March 7, 2017

Purdue Profiles: Kari Clase

Kari Clase Kari Clase, professor in the Polytechnic Institute and College of Agriculture. (Purdue University photo/Rebecca Wilcox) Download image

Kari Clase's research has taken her to the other side of the world and back.

A professor in the Polytechnic Institute and College of Agriculture at Purdue's West Lafayette campus, Clase is also the director of the Biotechnology Innovation and Regulatory Science (BIRS) Center and leads Purdue's Master of Science in Technology Leadership and Innovation BIRS program in Moshi, Tanzania.

Her research focuses on biological engineering and cellular and biomolecular engineering, extending the outcomes of her research into the real world. She works to improve health on a global scale and give students in both Indiana and Africa the resources they need to enhance health and medicine.

What do you focus on in your research area?

We look at cancer and brain tumors, glioblastoma and mycobacteriophages, or viruses that infect bacteria. We’re looking to find molecules that help control decision points in both the cancer system and the mycobacteriophage system. In better understanding those critical decision points with different molecular markers, we hope to be able to better control cancer progression and treatment and also be able to better understand the bacterial and phage system, which can then develop technologies that can be applied to other systems. Broadly, what’s cool is that the research and outcomes from our projects help us to better understand how even the smallest systems like viruses and bacteria interact. As we learn about DNA and genomes, we learn how they affect how an organism conducts its daily activities.

When did you know you wanted to become involved in this kind of research?

I’ve always liked trying to figure things out. I’m curious about how things work. As you uncover more, things are even more complex than you think they’re going to be, and it’s like putting pieces of a puzzle together. You want to be able to tell the story, but until you figure out all the pieces, you don’t really know how the story goes. The other cool thing is that the technology just keeps changing. Even once you think you have the story, you don’t have the complete story because the technology has changed, and you have to dig even deeper and look at it from another perspective.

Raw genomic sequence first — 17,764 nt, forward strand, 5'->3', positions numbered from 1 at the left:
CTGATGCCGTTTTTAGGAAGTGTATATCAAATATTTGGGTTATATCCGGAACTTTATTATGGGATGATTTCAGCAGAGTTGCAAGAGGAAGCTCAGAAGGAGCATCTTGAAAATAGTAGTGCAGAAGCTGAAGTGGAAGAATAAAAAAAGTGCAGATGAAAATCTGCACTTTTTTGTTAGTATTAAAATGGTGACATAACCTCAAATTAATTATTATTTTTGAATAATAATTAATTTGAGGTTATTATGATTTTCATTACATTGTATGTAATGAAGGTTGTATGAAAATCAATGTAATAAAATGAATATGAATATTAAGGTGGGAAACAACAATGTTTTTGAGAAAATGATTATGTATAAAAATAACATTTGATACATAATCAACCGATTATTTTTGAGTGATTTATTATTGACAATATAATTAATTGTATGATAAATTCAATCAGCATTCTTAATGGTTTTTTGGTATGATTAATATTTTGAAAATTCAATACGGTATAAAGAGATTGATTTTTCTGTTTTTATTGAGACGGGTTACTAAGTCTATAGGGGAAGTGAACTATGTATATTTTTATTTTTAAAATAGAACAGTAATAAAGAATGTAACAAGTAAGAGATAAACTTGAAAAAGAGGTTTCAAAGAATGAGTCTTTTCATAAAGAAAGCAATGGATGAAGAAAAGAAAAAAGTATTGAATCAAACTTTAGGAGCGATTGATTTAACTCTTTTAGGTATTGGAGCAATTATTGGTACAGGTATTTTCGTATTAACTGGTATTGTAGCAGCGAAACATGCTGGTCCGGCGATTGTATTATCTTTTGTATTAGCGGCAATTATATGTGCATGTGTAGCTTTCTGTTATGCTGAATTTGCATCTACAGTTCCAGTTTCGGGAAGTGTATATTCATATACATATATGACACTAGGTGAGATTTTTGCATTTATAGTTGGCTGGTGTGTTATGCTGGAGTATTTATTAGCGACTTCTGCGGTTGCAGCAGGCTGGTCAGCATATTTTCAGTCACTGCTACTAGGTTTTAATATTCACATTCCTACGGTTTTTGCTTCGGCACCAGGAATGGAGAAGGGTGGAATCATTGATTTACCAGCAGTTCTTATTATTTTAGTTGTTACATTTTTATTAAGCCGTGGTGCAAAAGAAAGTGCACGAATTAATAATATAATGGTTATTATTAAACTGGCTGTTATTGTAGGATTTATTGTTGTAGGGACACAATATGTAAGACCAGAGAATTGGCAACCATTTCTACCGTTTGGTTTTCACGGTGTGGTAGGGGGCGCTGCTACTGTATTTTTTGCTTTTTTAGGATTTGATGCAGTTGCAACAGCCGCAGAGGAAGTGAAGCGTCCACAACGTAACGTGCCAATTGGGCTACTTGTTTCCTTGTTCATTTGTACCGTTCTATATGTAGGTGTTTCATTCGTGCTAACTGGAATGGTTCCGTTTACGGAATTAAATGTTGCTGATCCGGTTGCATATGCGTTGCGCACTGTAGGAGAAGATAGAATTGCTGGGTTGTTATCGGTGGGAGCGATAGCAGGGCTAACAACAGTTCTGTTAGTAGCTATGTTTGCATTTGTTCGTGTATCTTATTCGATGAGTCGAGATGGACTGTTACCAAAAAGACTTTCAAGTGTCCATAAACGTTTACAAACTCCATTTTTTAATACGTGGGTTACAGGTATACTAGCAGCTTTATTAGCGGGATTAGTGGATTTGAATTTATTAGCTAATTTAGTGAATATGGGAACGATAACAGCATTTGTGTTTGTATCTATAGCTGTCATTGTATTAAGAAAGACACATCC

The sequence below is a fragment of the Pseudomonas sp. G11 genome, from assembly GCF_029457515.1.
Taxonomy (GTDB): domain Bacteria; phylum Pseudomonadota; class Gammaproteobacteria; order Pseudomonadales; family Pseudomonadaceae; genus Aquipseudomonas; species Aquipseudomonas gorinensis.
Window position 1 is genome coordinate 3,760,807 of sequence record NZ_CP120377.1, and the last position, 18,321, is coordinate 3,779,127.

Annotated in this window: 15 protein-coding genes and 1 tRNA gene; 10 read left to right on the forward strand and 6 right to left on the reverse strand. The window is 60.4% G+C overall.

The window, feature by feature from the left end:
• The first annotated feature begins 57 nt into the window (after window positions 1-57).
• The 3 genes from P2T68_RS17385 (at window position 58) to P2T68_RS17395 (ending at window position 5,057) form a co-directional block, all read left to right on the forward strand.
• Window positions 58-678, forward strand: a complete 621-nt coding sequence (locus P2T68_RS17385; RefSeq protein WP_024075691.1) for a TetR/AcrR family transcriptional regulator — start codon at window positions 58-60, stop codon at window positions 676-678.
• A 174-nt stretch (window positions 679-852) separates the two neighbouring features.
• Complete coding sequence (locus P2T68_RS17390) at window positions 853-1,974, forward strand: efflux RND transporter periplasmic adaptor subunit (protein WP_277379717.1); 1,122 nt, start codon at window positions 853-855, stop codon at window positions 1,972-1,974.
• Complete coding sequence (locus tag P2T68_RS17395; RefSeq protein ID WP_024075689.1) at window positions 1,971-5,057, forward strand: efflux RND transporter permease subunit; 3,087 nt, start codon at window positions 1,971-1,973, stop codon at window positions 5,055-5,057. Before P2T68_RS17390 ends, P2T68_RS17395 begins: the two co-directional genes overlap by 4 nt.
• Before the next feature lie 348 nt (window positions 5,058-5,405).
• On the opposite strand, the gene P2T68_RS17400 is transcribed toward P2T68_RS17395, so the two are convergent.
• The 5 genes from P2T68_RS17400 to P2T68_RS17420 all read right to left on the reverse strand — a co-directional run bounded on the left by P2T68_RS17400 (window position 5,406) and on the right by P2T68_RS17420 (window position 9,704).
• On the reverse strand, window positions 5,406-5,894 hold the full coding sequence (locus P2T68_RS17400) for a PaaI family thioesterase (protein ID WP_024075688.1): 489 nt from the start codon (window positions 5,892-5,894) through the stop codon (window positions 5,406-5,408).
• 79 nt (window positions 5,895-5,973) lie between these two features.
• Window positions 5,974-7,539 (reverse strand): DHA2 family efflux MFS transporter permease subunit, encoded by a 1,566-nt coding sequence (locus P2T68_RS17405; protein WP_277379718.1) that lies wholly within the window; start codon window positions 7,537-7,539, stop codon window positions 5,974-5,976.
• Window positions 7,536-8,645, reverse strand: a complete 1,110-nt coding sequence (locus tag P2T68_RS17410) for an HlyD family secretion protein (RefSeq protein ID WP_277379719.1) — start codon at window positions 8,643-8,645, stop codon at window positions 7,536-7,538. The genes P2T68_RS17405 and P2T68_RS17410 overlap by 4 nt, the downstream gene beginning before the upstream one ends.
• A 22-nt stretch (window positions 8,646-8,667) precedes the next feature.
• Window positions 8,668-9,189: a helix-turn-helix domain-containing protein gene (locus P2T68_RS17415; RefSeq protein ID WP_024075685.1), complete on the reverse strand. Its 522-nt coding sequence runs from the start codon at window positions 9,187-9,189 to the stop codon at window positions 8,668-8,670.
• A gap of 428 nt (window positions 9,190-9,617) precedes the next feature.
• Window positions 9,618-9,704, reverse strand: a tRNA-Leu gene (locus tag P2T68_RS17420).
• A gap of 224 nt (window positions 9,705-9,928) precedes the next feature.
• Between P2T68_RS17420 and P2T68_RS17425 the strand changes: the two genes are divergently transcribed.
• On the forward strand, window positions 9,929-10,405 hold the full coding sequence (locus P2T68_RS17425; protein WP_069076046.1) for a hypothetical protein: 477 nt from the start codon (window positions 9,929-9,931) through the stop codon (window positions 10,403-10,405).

What do you do on a daily basis?

I do a lot of different things, depending on the day. Some days I spend a lot of time teaching primarily undergraduate students, who are taking the class but also doing research at the same time. Other days, I primarily work with graduate students who are working on research projects, like the cancer research project. Some days, I teach a graduate-level program where we have students that are working in professional organizations and international regulatory associations, like in Tanzania. They’re trying to innovatively address current regulatory challenges. Other days I meet with them to talk about their research projects and what they’re doing within their organizations.

How are you involved with the master’s degree program in Tanzania?

The program started as a project when Sister Zita Ekeocha, a sister within the Medical Missionaries of Mary, reached out to Professor Steve Byrn in industrial and physical pharmacy to see if he would be willing to help equip students and regulatory professionals within pharmacy and manufacturing organizations in Tanzania with the knowledge they needed. It started through the Polytechnic Institute so that a master’s degree could be offered, which was when I became involved.

The program is an initiative within Purdue in partnership with the Kilimanjaro School of Pharmacy. It’s all Purdue’s degree, program and curricula. The program has about 45 students from all over Africa.  So far, we’ve had about 20 students that have graduated with their master's. The second cohort will graduate this year.

We deliver the program in Moshi much the same way that we deliver the program here. We deliver the same courses that we deliver in West Lafayette and work with industry scientists to make sure that the students working within the global environment of a developing country are equipped to address the needs and challenges. In the long term, we want to equip universities in Africa to be able to deliver the degree.

How do you hope that your involvement with this program will improve health in Tanzania?

In addition to students receiving their master's and working on an applied research project, we’re equipping them to be change agents because we’re helping them develop leadership skills, a better understanding and confidence in addition to practical knowledge. After they receive their master's, they have a network of professionals even beyond their peer group, industry scientists and faculty that they can now reach to for guidance and recommendations. As they take initiatives and move forward with the projects they’ve worked on, I think it will have a great impact on health in Africa.

Writer: Kelsey Schnieders,

Faculty-Staff News

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